Marcus Crestani wrote:
This patch introduces an incremental garbage collector for XEmacs.
All changes to the code are conditioned on `NEW_GC'. To enable the
new garbage collector, configure with `--enable-newgc'.
Marcus, this is awesome! thanks very much for all your work. i
especially appreciate the fact that you've done the work to get this
working on windows (and mac) as well as unix, provided appropriate
versions of gdbinit and such, and taken care of a lot of other little
details that really need to be done in order for this to become really
usable rather than just an "80%" research project tnat never's quite
ready for prime time. you also clearly understand the XEmacs code well
and have obviously been very careful in the way you've written and
tested your code.
i'll take a look at this more extensively later, but a few comments:
-- i think we should go ahead and remove the conditionalization on the
parts of your patch that convert internal structures to lisp objects.
it won't hurt to have the structures be lisp objects always, even with
the old gc, and it will make the code much simpler, as well as easier to
-- my biggest concern is with gc.c. you just copied a lot of stuff from
alloc.c, and this tends to lead to bit-rot. is there a way you could
conditionalize it so the functions that you need more or less unchanged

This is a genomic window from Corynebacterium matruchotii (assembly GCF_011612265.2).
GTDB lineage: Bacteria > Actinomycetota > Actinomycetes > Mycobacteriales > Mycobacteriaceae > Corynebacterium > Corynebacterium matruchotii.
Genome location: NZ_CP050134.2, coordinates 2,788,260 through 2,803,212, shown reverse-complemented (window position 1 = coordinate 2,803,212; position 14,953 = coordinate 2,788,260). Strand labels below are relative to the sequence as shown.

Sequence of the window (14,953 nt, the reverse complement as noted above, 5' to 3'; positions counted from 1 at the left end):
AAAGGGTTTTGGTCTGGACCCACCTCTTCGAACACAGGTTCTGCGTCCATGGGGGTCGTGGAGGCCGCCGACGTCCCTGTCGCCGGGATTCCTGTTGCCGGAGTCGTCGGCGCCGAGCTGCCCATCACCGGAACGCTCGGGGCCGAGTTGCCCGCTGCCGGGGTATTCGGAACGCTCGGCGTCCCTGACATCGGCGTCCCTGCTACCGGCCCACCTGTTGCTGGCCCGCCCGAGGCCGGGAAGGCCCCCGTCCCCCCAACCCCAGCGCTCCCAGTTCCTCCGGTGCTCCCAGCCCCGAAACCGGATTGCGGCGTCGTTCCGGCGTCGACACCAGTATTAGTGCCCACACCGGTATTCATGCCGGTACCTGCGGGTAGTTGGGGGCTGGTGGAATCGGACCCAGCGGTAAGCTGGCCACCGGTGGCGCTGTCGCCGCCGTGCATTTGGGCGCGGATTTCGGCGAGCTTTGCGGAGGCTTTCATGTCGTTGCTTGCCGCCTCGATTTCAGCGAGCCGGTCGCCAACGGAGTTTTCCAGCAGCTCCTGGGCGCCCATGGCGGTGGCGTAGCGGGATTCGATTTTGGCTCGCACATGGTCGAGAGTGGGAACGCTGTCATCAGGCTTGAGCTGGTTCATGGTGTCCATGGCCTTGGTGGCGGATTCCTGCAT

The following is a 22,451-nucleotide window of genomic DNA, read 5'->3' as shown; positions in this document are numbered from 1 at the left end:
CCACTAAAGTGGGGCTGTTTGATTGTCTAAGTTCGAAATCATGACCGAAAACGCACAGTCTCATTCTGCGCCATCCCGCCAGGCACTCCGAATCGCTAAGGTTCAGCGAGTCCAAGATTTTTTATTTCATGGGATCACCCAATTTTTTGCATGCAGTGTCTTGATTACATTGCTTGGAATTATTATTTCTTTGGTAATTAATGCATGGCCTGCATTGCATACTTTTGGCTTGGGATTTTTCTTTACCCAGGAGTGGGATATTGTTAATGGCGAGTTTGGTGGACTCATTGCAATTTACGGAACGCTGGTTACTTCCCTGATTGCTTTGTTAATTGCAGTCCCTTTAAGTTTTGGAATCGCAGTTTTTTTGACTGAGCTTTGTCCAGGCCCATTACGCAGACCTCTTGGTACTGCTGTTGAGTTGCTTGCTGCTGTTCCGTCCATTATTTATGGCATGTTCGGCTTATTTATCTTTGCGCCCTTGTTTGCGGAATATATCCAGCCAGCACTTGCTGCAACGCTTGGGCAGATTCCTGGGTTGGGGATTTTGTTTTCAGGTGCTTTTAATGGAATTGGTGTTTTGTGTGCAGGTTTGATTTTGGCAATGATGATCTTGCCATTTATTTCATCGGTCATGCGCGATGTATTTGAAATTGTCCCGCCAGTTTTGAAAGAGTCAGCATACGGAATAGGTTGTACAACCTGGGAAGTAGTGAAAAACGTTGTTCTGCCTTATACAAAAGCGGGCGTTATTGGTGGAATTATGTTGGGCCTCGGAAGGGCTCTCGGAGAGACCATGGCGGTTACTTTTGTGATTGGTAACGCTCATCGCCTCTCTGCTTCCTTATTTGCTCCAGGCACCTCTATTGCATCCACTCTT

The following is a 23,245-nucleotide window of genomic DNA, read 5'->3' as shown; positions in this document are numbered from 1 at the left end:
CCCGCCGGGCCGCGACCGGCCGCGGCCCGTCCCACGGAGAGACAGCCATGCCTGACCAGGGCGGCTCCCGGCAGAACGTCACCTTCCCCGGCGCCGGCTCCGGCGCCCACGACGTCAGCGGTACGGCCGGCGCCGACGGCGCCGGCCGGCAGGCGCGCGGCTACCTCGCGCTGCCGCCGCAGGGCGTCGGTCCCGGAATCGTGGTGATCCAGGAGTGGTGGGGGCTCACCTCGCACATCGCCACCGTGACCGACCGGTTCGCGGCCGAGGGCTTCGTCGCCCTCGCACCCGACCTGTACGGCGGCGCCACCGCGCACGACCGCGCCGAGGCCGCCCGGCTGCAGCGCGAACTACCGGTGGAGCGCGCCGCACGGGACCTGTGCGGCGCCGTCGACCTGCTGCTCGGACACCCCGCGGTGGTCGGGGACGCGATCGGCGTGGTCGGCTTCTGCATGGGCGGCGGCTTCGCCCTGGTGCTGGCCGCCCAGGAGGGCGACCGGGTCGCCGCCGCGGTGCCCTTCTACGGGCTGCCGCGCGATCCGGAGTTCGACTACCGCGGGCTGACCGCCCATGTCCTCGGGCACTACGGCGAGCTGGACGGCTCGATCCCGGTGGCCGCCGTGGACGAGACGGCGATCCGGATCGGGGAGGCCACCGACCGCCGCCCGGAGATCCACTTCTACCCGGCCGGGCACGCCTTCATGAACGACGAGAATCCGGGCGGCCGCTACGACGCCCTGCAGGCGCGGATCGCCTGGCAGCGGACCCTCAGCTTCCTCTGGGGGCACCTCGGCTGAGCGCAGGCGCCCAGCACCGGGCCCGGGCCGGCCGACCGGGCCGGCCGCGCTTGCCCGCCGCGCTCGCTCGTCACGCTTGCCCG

remain in alloc.c or are split out into some other file? go ahead and
put new code in gc.c, but duplicated code is bad bad bad as it leads to
bit-rot and maintenance headaches.
-- once you commit this code, i'll start working on stuff you missed,
like in file-coding.c/mule-coding.c, where you have non-Lisp struct
coding_stream, which contains a DATA pointer to a separate set of
instance data, one per type of coding system, which is also a non-Lisp
structure often with Lisp elements in it. I'd suggest reworking this to
follow the lead of the main coding-system and specifier objects, and
incorporate extra data as part of the object itself, making the object
stretchy. that reduces greatly the need to create new objects for each
new subtype, and simplifies creation of new subtypes. (I'd suggest doing
the same for frame, device, etc. for similar reasons, although that can
-- since you are creating a lot of new internal objects, i'd suggest a
minor change to the semantics of the object print method. currently if
you set it to 0, if calls default_object_printer. for internal objects,
which should never escape to Lisp level, we want internal_object_printer
instead. currently, even looking among the modules, there is only one
object (toolbar-button) that relies on the current behavior by
specifying 0 to get default_object_printer, while a number of others
(the event-*-data objects -- granted, not currently used) also specify 0
but really want internal_object_printer. your new internal objects do
the same. so i'd suggest just changing things in print_internal() to
call internal_object_printer when there is no print method, and change
the print method for toolbar-button to default_object_printer.
overall, thank you very, very much for this work and for your continued
commitment to work on generational algorithms and other state-of-the-art